The Covid-19 pandemic has ushered in a new era of technology dependency and online learning. In these testing times, it is technology and computing that were found to our rescue. This made us believe, more and more, about how much relevance and application computing and technology is gaining rapidly. Education did not completely cease for us, for we had access to much knowledge and sources of teaching online.
However, it is also in these testing times that the children across various NGOs faced setbacks in terms of education. The children were rather disheartened to not be able to study in times that they were eager to. The pandemic, very unfortunately, equalled to education coming to a complete halt for them. This is when Avani Goenka, a Class 11 Student at Modern High School for Girls, Kolkata founded Project 21.
Project 21 envisions to build a ‘tech inclusive society’. Not an easy task at all, but they believe tbey can take a step closer to achieving our dream of building ‘tech equality” by assisting one child at a time. With social work managed under four wings, they ensure that each child has knowledge and exposure in these relevant fields.
Post that, they identify individuals with special inclination and interest in these fields, whereupon, the ‘shaping careers’ wing of Project 21 further assists them by connecting them with professionals and mentors in the relevant computing field. In their mission of ‘Building Digital India-one child at a time’. In India, the underprivileged lack access to technology and computing knowledge in times when it is more necessary than ever.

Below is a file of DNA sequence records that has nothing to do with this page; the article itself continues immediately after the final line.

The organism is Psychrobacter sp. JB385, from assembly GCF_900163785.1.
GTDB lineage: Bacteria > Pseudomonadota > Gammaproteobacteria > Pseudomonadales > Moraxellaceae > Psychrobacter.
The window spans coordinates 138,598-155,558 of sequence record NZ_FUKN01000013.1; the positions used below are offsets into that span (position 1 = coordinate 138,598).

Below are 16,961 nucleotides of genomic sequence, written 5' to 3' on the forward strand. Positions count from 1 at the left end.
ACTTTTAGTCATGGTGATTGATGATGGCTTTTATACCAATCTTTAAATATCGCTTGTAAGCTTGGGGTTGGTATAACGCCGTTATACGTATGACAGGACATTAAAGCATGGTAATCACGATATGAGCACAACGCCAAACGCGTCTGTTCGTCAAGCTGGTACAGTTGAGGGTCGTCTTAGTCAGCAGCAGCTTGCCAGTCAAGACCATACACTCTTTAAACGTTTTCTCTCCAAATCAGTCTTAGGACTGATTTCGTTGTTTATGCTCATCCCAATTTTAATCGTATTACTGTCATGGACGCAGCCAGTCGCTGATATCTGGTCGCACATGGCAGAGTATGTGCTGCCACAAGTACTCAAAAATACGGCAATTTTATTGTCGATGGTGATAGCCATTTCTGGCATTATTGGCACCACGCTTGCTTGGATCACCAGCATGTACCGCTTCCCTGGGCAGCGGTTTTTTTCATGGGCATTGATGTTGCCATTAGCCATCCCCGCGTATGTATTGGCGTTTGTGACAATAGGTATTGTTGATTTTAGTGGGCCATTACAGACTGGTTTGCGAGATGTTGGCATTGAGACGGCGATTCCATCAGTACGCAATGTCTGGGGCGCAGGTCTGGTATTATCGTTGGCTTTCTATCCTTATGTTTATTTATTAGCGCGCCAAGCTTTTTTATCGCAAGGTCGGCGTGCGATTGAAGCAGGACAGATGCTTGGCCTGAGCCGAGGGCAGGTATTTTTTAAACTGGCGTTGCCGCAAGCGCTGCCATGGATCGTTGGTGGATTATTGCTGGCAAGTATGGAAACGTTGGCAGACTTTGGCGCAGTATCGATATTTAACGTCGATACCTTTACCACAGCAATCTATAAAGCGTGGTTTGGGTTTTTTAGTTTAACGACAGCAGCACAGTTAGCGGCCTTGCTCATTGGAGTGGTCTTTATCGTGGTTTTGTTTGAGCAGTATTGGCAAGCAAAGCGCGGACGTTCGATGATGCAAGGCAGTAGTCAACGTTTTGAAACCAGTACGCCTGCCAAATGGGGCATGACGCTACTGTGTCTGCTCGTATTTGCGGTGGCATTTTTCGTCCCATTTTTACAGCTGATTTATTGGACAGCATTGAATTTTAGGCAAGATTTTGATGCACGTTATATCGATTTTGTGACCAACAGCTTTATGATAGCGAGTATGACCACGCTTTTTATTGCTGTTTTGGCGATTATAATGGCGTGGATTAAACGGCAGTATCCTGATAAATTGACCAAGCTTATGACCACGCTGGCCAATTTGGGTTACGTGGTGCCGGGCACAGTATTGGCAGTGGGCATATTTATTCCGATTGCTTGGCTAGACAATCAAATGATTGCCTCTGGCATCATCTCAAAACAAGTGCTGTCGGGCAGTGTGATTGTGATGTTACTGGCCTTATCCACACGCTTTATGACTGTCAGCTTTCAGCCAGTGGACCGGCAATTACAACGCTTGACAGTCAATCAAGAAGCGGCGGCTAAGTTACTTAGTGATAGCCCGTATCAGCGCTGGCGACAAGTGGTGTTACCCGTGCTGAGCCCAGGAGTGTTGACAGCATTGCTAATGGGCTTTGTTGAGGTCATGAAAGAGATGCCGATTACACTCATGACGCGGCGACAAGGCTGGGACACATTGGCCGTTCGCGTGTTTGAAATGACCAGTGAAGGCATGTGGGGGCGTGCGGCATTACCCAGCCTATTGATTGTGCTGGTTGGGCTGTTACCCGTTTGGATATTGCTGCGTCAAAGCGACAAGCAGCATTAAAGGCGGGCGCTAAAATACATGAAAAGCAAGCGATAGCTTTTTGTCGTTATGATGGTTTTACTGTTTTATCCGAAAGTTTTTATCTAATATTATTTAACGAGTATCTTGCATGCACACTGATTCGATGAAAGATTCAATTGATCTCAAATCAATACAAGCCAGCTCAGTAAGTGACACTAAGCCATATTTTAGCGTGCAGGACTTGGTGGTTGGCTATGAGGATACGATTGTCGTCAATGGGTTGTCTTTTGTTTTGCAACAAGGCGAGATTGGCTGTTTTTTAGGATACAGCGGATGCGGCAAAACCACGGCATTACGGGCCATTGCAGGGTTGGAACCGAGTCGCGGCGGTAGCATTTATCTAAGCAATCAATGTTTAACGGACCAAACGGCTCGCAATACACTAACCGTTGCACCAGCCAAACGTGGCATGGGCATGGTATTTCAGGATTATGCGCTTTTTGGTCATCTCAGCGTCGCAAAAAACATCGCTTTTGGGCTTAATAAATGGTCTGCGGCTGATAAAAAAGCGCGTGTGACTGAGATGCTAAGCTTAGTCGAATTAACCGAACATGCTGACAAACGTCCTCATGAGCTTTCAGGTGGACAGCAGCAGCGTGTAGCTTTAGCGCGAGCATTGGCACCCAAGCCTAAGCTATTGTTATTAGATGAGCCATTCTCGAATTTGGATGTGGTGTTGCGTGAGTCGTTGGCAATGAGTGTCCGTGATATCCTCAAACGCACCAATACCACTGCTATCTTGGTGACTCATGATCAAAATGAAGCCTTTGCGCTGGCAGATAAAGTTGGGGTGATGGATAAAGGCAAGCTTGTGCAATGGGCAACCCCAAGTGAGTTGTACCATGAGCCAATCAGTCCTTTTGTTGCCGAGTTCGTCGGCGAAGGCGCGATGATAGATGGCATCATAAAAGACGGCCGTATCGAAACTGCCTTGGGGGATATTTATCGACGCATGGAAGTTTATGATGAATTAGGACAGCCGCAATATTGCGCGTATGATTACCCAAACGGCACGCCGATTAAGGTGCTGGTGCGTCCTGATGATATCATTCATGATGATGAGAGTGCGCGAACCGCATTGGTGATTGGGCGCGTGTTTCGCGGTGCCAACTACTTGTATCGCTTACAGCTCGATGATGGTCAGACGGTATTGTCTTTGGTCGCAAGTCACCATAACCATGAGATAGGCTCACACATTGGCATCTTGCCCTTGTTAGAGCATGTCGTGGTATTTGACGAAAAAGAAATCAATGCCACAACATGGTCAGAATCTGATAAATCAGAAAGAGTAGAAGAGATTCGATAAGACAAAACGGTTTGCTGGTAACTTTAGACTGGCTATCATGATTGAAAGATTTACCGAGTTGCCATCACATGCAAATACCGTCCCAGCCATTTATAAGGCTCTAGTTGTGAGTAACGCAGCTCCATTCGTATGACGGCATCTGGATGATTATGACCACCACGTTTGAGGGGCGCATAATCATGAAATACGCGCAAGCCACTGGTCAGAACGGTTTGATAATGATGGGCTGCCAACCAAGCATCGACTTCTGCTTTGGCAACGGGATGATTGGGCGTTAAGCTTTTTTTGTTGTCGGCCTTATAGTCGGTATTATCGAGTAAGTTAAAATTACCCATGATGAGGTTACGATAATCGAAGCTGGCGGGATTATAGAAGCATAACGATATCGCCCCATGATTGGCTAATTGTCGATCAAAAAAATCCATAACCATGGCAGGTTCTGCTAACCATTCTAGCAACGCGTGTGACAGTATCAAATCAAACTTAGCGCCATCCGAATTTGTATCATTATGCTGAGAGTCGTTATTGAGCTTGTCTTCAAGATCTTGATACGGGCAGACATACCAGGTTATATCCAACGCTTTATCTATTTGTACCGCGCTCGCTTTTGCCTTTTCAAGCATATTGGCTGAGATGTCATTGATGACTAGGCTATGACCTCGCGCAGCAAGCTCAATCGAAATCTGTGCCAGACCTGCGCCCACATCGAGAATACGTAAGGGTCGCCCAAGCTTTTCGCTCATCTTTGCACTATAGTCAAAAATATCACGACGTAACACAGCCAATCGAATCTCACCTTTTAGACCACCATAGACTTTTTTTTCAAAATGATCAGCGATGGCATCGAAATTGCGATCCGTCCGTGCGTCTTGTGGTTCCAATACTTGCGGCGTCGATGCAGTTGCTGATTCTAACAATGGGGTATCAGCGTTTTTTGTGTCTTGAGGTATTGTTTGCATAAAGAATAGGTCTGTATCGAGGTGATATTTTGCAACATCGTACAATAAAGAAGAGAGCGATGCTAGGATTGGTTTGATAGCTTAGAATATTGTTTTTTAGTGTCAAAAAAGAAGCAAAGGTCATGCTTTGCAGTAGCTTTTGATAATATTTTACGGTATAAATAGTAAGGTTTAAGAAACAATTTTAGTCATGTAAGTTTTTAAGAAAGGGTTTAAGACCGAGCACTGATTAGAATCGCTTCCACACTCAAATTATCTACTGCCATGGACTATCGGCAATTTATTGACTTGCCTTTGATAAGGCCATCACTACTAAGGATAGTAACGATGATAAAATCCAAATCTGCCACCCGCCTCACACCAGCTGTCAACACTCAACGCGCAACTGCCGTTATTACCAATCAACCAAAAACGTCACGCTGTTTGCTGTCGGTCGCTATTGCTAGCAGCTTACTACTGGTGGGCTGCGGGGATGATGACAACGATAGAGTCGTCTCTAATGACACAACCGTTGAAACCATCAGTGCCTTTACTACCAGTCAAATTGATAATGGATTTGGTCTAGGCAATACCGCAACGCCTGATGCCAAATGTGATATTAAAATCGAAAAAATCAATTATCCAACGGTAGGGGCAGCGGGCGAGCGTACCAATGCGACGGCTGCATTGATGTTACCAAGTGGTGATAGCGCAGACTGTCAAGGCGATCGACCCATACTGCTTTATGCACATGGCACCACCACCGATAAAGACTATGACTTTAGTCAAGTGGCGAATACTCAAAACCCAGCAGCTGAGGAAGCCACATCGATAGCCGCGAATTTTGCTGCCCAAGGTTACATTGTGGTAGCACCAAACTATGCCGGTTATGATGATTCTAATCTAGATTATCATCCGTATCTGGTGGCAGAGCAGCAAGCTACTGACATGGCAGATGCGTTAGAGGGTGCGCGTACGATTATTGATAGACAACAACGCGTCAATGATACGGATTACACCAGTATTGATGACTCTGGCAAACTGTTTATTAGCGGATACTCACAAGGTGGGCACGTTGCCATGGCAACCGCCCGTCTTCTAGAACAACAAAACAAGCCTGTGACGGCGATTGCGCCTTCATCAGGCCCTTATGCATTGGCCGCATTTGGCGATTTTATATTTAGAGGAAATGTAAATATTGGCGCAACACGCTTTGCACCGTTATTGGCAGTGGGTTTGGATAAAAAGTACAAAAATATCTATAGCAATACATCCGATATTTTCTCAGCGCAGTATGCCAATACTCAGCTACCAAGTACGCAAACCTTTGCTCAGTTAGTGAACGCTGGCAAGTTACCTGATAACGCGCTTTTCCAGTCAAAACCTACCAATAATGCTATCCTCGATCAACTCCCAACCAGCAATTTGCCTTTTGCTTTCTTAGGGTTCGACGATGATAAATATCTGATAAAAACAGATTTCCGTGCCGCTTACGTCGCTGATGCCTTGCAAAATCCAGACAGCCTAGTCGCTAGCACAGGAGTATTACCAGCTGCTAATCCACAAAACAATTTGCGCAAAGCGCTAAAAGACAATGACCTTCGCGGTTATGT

Recognizing this pertinent issue, Project 21 conducts workshops and master classes any various NGOs and government schools. In these lessons, we teach them the much relevant and in-demand technical skills ranging from coding, webpage designing, software development, computing systems and applications, digital literacy, computer operations, among others. This knowledge not only opens their minds up to a world beyond just knowing English and Maths (which is conventionally what education means for them) but also helps generate interest in these relevant fields.
Thus, by doing so, they transform them into more employable individuals who are well equipped with the professional skills of the twenty first century. If not that, they simply believe in igniting a smile or a dash of hope in all children alike by exposing and nurturing their minds in the whirling world of technology and computer science. The problem here was that ‘education’ never really meant anything more than English or Math for them, even in Grades as high as 7.
This, in turn, left them unequipped to make a transition to online learning because of the lack of technical and computing knowledge that they possessed. Recognizing this issue, Avani Goenka, launched her NGO, Project 21. Along with a dedicated team of 20 individuals spanning across 7 countries, she has successfully conducted online workshops on ‘Digital Literacy in times of Covid’, ‘Digital Literacy: A life skill in the 21st Century’, ‘Basics of HTML coding’, ‘Artificial Intelligence: Friend or Foe?’.
These workshops have impacted 120+ children in Lebanon, Ukraine, USA, Canada and India – all by virtual methods of delivery and teaching. Special shoutout to Melissa Soto from New York, Maya Belle from Canada, Rysha Sultania from Bangalore, India, Priyal Babaria from Dubai, Swaranya Srakar from Kolkata, Mira Shena from UK, Karen Lin from Ukraine without whom, Avani believes, Project 21 would not be able to ever gain the momentum and pace and generate the kind of impact that it has been able to.
Therefore, they are in action to redefine what education means to them and to open up a world of possibilities and opportunities for the less privileged. Avani believes she has a long way to go to address technology inequality and hopes to spread our NGO from 5 countries this year to over 20 countries by the end of 2020 and generate greater and deeper impact.